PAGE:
Not a great choice for the youngest dinosaur lovers.

I LOVE YOU MORE, BABYSAUR

From the Punderland series

A board-book ode to parental love as old as the dinosaurs.

A line of text on the left of each spread reads like a dinosaur-themed valentine that a third grader might choose, with punishingly punny wordplay that incorporates dinosaur-related words. On the facing page a dinosaur pair—a baby and an adult—gaze lovingly into each other’s eyes against whimsical, pastel-hued prehistoric-ish backgrounds. In smaller print, in all caps, at the bottom of the left page is the scientific name for the dinosaur referenced by the text and picture followed by a helpful phonetic pronunciation guide. White-outlined footprints appear next to their names, though the white is sometimes difficult to see against the pastel pages. Ten of the best-known dinosaurs are included. Twisting the dinosaur names to fit the loving sentiments succeeds some of the time but more often results in tortured text, well beyond the understanding of the board book audience. The line accompanying two hugging velociraptors, for instance, is just confusing: “Wrap-TOR arms around me, / with you I’ll always stay.” Others are just plain clumsy: “I-wanna-GUANODON you kisses, / I truly just adore you.” Very young children, even those fascinated by dinosaurs, will not get it. Older dinosaur fans will be put off by the babyish format.

Not a great choice for the youngest dinosaur lovers. (Board book. 18 mos.-3)

Pub Date: Jan. 5, 2021

ISBN: 978-1-7282-2295-0

Page Count: 24

Publisher: Sourcebooks Wonderland

Review Posted Online: March 2, 2021

Kirkus Reviews Issue: March 15, 2021

Did you like this book?

No Comments Yet

As warm as a hug from Grandma.

I LOVE YOU, GRANDMA

Grandma is the star in dozens of picture books for older children, but seldom is the special bond between a toddler and their grandmother portrayed in a book for very young children.

This sweet, but not saccharine, board book fills that gap. Thankfully, this grandma does not have Alzheimer’s and is not dying. She simply delights in spending time with her cherished grandchild. The narrator, a charming bear cub, is not identified as male or female, which makes it easy for both girls and boys to insert themselves in the story. Each of the six rhyming couplets is spread across double-page spreads: “I love the fun we have each day, / And all the funny things you say.” Even in its small board-book trim size, there is still plenty of room for the winsome watercolors to highlight the familiar yet memorable rituals of a day spent with a loving and patient grandma. Note: “Rory Tyger” is the collective pseudonym for the British artistic team of Richard Greaves, Tracey Simmons, and Gabrielle Murphy. Their illustrations were originally used in Good Night, Sleep Tight by Claire Freedman (2003). In that story, the little bear is resisting bedtime. This reworking is a gentle and conflict-free ode to the special love between little bear and a doting grandma.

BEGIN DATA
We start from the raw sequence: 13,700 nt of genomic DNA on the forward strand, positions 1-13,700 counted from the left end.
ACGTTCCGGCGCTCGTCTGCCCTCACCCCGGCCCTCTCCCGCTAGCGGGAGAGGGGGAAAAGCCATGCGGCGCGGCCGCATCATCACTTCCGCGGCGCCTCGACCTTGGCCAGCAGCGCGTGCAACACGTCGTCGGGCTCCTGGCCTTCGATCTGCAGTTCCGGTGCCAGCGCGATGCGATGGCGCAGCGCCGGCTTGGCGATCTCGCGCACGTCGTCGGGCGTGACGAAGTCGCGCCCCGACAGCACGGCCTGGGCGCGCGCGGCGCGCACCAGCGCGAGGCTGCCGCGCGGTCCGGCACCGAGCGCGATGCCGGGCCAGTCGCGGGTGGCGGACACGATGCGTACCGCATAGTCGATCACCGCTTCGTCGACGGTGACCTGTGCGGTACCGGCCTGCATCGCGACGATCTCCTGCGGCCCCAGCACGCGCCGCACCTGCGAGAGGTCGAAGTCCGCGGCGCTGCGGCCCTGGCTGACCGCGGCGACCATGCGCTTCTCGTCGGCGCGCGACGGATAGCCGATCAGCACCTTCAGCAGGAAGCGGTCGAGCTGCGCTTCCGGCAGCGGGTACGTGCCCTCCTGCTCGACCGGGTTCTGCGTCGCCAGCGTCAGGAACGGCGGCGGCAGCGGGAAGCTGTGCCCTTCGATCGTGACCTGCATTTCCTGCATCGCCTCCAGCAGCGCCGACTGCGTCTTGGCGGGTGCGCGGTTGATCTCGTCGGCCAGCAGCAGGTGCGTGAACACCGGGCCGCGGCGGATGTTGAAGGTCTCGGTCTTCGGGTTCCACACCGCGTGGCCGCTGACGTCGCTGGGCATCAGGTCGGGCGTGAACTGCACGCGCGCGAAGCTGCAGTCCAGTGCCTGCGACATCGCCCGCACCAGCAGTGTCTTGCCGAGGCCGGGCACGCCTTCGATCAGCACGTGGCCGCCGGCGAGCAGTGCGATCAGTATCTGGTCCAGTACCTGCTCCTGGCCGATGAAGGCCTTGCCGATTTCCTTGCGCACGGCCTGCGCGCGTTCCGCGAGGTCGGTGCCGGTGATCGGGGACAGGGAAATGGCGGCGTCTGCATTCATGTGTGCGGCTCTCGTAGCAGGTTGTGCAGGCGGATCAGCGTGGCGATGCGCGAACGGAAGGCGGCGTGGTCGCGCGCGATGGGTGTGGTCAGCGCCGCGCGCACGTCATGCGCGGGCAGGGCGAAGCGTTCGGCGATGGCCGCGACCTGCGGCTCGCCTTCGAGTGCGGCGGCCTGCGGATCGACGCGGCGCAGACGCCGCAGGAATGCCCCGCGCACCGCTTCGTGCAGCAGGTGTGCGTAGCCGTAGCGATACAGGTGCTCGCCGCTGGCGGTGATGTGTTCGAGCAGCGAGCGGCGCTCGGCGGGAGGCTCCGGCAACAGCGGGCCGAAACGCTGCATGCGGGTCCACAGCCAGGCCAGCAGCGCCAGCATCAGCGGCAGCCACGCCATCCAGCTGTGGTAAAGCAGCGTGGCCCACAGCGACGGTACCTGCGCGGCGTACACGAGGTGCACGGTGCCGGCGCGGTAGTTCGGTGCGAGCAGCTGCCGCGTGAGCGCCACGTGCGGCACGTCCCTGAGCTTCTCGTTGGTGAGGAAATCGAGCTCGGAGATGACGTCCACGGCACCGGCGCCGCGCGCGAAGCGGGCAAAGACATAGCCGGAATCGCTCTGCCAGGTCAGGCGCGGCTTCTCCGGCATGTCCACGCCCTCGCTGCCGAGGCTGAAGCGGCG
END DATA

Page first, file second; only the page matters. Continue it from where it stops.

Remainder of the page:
As warm as a hug from Grandma. (Board book. 1-3)

Pub Date: Oct. 1, 2017

ISBN: 978-1-68010-524-7

Page Count: 28

Publisher: Tiger Tales

Review Posted Online: Sept. 18, 2017

Kirkus Reviews Issue: Jan. 1, 2018

Did you like this book?

No Comments Yet

Specific visuals ground this sweet celebration of simple pleasures.

MY HEART FILLS WITH HAPPINESS

Black-haired, brown-skinned children describe many sources of happiness in this board book, dedicated by the author to “former Indian Residential School students.”

“My heart fills with happiness when… / I see the face of someone I love // I smell bannock baking in the oven / I sing.” Author Smith, who is Cree, Lakota, and Scottish-Canadian, infuses her simple text with the occasional detail that bespeaks her First Nations heritage even as she celebrates universal pleasures. In addition to the smell of bannock, the narrator delights in dancing, listening to stories, and drumming. Cree-Métis artist Flett introduces visual details that further underscore this heritage, as in the moccasins, shawl, and braids worn by the dancing child and the drum and drumsticks wielded by the adult and toddler who lovingly make music together. (The “I drum” spread is repeated immediately, possibly to emphasize its importance, a detail that may disorient readers expecting a different scene.) Although the narrative voice is consistent, the children depicted change, which readers will note by hairstyle, dress, and relative age. The bannock bakes in a modern kitchen, and most of the clothing is likewise Western, emphasizing that these Native Americans are contemporary children. There is nothing in the text that specifically identifies them by nation, however.

Specific visuals ground this sweet celebration of simple pleasures. (Board book. 1-3)

Pub Date: March 1, 2016

ISBN: 978-1-4598-0957-4

Page Count: 24

Publisher: Orca

Review Posted Online: June 22, 2016

Kirkus Reviews Issue: July 1, 2016

Did you like this book?

more